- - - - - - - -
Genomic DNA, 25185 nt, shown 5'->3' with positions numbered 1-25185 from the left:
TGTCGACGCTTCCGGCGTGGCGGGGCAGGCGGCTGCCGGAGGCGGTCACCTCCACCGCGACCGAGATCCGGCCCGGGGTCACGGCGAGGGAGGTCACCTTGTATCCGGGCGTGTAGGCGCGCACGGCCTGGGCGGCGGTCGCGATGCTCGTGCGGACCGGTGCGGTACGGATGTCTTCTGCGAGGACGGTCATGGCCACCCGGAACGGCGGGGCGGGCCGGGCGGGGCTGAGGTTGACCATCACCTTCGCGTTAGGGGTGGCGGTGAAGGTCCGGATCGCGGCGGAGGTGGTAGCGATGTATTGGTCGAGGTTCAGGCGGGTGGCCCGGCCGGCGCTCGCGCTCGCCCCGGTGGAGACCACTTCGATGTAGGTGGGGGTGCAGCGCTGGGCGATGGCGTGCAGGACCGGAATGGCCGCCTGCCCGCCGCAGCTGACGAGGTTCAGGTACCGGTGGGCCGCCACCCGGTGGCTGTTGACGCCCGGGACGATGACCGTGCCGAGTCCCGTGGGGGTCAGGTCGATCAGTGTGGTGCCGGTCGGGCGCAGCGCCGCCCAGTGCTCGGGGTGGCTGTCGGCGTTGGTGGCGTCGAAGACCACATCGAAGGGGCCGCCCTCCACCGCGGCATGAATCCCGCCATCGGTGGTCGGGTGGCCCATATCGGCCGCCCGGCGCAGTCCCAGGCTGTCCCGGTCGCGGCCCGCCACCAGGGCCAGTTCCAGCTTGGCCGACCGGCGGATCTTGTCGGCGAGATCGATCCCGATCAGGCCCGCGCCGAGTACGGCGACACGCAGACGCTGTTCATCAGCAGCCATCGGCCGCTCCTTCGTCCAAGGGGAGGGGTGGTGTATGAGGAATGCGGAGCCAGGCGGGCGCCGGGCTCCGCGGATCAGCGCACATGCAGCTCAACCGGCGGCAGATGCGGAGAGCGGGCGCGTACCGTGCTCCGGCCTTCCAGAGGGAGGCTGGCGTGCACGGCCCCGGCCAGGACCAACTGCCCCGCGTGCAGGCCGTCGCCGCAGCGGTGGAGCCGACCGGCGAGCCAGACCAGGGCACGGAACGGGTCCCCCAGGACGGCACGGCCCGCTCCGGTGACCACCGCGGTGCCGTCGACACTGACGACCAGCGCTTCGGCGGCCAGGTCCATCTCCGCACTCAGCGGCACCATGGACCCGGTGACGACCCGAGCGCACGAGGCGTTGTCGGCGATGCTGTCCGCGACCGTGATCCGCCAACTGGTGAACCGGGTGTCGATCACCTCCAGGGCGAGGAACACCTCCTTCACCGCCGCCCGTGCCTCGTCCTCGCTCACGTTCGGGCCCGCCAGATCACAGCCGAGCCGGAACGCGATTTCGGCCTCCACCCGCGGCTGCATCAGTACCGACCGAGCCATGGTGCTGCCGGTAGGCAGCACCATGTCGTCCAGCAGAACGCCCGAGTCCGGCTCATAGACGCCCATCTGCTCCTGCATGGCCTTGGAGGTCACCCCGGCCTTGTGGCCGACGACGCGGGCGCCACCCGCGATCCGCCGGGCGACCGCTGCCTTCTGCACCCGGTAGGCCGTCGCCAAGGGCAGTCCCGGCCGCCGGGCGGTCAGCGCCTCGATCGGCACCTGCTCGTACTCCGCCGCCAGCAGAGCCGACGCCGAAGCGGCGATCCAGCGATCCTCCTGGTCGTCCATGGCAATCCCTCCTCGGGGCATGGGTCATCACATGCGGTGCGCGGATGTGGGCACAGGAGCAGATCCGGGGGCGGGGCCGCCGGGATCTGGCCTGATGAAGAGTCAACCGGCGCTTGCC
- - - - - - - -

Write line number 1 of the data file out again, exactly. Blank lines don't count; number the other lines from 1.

Genomic DNA, 25185 nt, shown 5'->3' with positions numbered 1-25185 from the left: